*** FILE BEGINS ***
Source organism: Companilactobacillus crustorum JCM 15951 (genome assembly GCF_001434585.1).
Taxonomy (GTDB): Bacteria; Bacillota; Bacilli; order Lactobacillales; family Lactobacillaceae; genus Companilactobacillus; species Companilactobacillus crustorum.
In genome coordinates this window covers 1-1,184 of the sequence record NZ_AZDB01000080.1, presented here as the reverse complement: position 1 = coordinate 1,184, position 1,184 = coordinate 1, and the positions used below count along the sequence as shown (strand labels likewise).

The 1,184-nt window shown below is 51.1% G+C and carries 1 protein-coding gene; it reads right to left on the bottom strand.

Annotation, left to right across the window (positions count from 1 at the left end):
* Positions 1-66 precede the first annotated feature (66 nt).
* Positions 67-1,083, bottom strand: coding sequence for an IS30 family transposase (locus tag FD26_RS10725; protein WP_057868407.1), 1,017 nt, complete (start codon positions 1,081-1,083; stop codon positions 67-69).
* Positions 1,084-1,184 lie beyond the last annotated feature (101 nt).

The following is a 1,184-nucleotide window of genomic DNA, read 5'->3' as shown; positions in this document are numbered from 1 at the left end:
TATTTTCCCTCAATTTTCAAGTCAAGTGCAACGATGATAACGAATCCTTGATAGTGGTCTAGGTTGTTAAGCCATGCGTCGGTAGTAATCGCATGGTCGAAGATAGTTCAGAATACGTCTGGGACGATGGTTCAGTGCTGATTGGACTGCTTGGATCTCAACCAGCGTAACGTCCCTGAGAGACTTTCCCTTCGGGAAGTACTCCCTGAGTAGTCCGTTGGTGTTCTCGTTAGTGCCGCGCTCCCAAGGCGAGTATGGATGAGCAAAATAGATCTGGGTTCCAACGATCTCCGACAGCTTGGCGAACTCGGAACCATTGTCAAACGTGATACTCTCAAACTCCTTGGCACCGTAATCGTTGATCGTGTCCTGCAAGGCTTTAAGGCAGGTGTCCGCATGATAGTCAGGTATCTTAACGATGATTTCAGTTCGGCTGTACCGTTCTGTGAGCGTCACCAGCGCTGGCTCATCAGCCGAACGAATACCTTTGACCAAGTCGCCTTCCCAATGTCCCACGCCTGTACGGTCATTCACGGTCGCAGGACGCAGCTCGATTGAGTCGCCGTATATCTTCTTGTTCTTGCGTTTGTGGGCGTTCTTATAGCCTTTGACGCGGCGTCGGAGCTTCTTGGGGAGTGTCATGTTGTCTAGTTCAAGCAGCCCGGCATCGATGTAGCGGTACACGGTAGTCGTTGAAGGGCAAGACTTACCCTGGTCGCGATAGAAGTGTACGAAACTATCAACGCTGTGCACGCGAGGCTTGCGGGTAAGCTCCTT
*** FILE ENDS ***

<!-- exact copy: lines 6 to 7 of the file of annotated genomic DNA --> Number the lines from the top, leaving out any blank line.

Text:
* Positions 1-66 precede the first annotated feature (66 nt).
* Positions 67-1,083, bottom strand: coding sequence for an IS30 family transposase (locus tag FD26_RS10725; protein WP_057868407.1), 1,017 nt, complete (start codon positions 1,081-1,083; stop codon positions 67-69).